Tennis / Ram and Erlich make history Down Under
Andy Ram and Yoni Erlich rode a wave of vocal support from the local crowd en route to one of the greatest achievements in Israeli tennis.
MELBOURNE - From the opening serve there was no doubt as to the direction of the men's doubles final yesterday. On one side stood a highly motivated pair, obsessively followed by an entire country for two weeks. On the other side were positioned a couple of French veterans who thought they were coming to play tennis, not engage in a life-or-death struggle.
Knowing they were being watched by countless fans at home despite it being early Saturday morning in Israel, Andy Ram and Yoni Erlich rode a wave of vocal support from the local crowd en route to one of the greatest achievements in Israeli tennis. The pair defeated Arnaud Clement and Michael Llodra 7-5, 7-6. "We made history," summed up Ram. "Can we leave now to celebrate?"
To understand the grand scale of the mission that faced Andy and Yoni, it's enough to consider the special guests viewing the game. The Israeli ambassador to Australia, Yuval Rotem, stood there excited and tense, biting his fingernails, clapping and wrapped in the national flag. One of the ushers was so surprised to see such an insane fan in the VIP stands she went to make sure his entry pass was valid. Almost the entire embassy staff neglected their regular duties and flew seven hours from the capital of Canberra to be at center court. All this for a doubles match, and, no, not one representative from the French embassy showed up, thank you very much.
The Israeli fans in the stands gave the normal gentlemanly atmosphere a distinctly Beitar Jerusalem flavor, replete with cries of war and shouts to attack the French from the start. Erlich and Ram took to the mood and came out wound up and determined as they haven't been in quite a while.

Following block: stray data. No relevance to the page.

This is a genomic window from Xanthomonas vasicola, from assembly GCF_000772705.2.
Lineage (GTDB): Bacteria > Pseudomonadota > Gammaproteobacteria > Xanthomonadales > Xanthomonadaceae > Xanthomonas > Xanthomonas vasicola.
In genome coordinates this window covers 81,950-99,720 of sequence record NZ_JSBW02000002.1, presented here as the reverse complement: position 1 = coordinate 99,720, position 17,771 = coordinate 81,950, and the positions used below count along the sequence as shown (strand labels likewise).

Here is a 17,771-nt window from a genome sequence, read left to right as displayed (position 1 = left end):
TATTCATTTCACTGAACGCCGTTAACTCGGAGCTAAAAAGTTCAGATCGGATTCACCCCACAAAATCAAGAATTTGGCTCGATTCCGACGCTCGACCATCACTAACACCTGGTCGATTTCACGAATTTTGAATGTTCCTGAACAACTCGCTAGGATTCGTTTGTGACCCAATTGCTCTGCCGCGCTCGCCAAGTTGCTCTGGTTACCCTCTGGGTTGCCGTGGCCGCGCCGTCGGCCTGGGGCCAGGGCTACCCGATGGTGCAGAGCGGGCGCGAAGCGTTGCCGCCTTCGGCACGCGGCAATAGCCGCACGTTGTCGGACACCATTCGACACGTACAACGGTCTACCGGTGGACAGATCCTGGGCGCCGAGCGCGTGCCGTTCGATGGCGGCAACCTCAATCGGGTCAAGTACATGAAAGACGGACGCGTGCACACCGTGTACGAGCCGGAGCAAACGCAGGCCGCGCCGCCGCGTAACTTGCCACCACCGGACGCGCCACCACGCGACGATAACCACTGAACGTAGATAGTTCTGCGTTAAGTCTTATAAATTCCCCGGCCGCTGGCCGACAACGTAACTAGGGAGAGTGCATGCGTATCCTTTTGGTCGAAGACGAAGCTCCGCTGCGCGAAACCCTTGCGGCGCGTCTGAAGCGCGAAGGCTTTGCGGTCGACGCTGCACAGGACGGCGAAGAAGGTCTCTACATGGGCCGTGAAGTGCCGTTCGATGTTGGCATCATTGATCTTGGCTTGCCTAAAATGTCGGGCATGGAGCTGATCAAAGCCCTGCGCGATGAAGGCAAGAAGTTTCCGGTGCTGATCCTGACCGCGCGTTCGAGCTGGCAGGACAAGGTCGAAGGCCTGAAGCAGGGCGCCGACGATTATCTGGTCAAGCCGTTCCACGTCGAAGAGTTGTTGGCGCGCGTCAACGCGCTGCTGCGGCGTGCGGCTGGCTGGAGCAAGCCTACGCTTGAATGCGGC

The veteran French duo showed up with a resume of two Grand Slam titles, but Ram, who has two mixed doubles titles to his name, and Erlich didn't intend to yield an inch. Even during the warm-up they looked possessed. They broke the French in the first game, and the crowd went wild. In the fifth game of the first set they rallied from 40-love to take a 4-2 advantage. Their game just flowed, with every slam staying inbounds, every volley hitting the line, and they rode the momentum.
And then, suddenly in the midst of a 33-degree-centigrade heat wave, it began to rain. The Israeli fans in the stands began to worry, remembering how Dudi Sela had fallen victim to the same kind of unexpected Australian rain while cruising over Marat Safin. Sela had lost his momentum during the rain delay. The Israeli pair went into the locker room a little unsure as well. Within a few minutes the retractable roof closed, and 30 children stormed the court to wipe down the surface.
The tennis players returned, but conditions had definitively changed. The floodlights were turned on, the wind stopped and the French changed their shirts. Clement and Llodra stormed back to tie it at 5-5, and the outcome of the match was thrown in doubt. That's when Ram found his moment to shine. "He gave one of his best games ever today," Erlich said of his partner. "He covered me during the moments my hand was shaking." Indeed, several clutch strokes by Ram broke serve, and another virtuoso transition shot clinched the first set 7-5. The fans began singing "Am Yisrael Hai."